Administrative agencies, in order to realize their purpose efficiently and effectively, need wider power and discretion. For this reason, they blend together three powers of government: executive, legislative and judicial powers. Even though in principle the later two powers belong to the legislature and courts, granting such powers has become a compulsive necessity for an effective and efficient administration.

Administrative agency rules and regulations often have the force of law against individuals. This tendency has led many critics to charge that the creation of agencies circumvents the constitutional directive that laws are to be created by elected officials. According to these critics, administrative agencies constitute an unconstitutional, another bureaucratic branch of government with powers that exceed those of the three recognized branches (the legislative, executive, and judiciary). In response, supporters of administrative agencies note that agencies should be created and overseen by elected officials, or the president. Agencies are created by an enabling statute; a state or federal law gives birth to agency and outlines the procedures for the agency's rule-making. Furthermore, agencies include the public in their rule-making processes. Thus, by proxy, agencies are the will of the electorate.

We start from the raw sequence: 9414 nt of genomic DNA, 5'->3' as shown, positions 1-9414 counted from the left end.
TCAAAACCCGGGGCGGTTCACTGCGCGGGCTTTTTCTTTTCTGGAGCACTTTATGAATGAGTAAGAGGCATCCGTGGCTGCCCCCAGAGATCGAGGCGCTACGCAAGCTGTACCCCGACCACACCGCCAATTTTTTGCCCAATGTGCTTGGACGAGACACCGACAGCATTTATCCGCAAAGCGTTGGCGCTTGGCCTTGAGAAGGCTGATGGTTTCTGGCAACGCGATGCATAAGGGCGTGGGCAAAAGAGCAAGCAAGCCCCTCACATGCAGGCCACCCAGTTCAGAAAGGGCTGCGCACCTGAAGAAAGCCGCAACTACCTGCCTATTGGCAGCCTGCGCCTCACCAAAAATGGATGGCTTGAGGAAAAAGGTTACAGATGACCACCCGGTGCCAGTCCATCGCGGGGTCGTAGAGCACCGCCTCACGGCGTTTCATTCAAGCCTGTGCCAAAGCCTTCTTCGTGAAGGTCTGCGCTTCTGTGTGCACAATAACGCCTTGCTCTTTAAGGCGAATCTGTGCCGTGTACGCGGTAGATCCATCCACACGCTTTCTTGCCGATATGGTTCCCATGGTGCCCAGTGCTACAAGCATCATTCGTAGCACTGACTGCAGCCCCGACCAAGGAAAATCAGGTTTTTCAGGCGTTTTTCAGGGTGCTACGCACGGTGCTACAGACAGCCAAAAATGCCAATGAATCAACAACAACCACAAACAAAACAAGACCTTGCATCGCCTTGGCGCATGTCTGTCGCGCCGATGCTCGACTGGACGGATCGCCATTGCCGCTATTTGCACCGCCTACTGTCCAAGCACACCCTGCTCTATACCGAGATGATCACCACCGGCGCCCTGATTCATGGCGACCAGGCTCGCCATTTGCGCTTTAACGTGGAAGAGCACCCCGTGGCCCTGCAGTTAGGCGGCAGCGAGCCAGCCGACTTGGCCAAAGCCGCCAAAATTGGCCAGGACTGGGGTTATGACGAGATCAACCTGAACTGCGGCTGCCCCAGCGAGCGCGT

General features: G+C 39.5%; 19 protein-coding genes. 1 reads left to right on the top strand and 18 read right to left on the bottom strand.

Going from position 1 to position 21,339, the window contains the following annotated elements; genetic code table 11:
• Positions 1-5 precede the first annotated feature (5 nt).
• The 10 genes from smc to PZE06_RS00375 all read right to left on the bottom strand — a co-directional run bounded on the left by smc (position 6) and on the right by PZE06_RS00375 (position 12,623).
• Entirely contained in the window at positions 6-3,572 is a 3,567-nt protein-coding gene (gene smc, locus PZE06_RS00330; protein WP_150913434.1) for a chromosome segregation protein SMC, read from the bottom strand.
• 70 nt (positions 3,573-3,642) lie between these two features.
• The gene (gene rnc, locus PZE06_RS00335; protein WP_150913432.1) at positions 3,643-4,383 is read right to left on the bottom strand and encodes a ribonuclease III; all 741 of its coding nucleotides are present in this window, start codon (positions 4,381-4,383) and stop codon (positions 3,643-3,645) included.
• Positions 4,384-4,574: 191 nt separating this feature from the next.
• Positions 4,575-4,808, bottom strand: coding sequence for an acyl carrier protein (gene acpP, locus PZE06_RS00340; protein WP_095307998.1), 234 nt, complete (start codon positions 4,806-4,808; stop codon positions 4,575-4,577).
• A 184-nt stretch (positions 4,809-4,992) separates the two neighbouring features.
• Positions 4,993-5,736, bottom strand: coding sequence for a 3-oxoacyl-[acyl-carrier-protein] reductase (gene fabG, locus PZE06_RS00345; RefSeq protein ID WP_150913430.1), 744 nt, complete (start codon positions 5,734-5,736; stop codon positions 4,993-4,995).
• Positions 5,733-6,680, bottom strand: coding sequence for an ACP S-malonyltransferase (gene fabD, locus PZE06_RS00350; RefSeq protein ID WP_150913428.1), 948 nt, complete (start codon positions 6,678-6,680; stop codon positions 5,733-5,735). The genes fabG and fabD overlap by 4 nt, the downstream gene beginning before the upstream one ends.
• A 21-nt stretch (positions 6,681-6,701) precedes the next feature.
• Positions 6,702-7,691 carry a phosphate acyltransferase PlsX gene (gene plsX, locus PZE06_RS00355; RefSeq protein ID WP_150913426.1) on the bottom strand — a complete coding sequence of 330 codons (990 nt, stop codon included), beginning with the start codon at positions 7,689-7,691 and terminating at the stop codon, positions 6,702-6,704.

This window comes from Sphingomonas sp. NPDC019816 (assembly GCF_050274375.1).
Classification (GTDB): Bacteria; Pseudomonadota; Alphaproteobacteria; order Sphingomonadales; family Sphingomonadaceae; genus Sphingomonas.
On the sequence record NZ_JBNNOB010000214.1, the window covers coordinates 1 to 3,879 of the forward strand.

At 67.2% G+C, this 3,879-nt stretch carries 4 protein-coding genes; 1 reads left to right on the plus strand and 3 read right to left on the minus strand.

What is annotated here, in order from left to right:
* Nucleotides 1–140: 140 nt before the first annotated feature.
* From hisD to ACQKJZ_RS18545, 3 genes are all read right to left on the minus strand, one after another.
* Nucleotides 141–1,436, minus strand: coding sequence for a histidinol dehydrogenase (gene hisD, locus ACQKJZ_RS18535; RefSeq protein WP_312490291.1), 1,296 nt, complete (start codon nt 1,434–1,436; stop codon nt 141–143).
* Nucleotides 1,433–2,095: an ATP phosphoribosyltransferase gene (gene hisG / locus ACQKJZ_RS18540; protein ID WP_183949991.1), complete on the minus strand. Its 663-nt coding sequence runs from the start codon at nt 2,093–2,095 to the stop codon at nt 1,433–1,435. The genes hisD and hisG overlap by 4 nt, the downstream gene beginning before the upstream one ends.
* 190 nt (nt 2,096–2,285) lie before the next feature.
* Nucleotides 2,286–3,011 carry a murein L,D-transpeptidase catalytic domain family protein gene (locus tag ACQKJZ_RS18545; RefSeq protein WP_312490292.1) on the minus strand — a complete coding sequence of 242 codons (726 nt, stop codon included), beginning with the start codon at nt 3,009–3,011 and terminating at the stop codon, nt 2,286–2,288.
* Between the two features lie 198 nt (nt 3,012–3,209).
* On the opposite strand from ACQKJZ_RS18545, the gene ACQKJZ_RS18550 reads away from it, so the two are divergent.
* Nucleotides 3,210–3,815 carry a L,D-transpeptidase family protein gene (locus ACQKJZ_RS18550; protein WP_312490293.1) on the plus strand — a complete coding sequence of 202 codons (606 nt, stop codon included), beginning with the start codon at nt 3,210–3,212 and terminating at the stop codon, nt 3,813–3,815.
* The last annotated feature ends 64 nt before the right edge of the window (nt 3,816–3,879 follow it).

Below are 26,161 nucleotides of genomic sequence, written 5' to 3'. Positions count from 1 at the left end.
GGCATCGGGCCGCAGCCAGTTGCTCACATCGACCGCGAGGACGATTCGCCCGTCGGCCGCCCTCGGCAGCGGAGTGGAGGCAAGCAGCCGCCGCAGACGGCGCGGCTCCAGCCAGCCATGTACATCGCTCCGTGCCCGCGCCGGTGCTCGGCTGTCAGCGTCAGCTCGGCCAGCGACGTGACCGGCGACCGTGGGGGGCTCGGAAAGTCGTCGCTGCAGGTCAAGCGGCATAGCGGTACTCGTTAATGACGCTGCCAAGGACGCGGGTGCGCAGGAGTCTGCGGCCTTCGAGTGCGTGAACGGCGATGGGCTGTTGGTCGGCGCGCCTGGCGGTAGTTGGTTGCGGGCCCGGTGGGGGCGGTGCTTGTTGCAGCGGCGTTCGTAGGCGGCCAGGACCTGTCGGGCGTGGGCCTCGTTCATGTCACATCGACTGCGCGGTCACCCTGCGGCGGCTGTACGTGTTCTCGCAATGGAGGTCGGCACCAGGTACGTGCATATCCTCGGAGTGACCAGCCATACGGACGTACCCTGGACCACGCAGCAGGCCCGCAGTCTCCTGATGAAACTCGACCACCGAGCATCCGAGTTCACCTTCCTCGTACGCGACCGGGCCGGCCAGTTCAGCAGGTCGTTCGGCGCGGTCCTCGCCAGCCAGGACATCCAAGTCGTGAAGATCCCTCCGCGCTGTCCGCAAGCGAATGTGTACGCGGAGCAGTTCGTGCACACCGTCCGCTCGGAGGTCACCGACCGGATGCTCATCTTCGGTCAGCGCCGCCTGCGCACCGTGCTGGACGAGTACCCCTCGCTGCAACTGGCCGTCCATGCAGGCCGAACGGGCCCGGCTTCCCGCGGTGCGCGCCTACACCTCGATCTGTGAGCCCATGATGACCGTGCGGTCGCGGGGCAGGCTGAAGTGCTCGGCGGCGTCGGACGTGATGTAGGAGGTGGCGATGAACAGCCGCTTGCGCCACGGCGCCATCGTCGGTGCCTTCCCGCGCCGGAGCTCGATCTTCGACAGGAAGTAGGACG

Supporters of administrative agencies also note that agencies are able to adjudicate relatively minor or exceedingly complex disputes more quickly or more flexibly than the state and federal courts, which helps to preserve judicial resources and promotes swift resolutions. Opponents argue that swiftness and ease at the expense of fairness are not virtues, the thrive of the administrative agencies.

The following is a brief discussion of the nature of the three powers of the administrative agencies.

Legislative (Rule Making) Power

Legislative power of administrative agencies, usually known as rule- making power and more formally delegated legislation, is the power of agencies to enact binding rules through the power delegated to them by the legislator.  The complex nature of the modern state is that such elected representatives are not capable of passing laws to govern every situation. Many of their lawmaking powers, as well as the power to administer and implement the laws, are therefore delegated to administrative agencies. These agencies are involved in virtually every area of government activity and affect ordinary citizens in many ways, whether these citizens are home owners needing a building permit to erect a new room, or injured employees seeking workers' compensation, or farmers selling their produce.

Efficient and effective administration necessarily requires promulgation of laws, flexible to the existing situation and dealing with detailed technical matters. These laws have to be provided in the required quantity and quality. However, due to the limitation of the on parliament as regards to the availability of sufficient time and expertise, the lawmaker will be compelled to delegate some of its powers to the administrative agencies.

When legislative power is delegated to administrative agency, it has to be exercised fairly and only with a view to attain its purpose. The agency should also enact rules within the limits of delegation set by the lawmaker.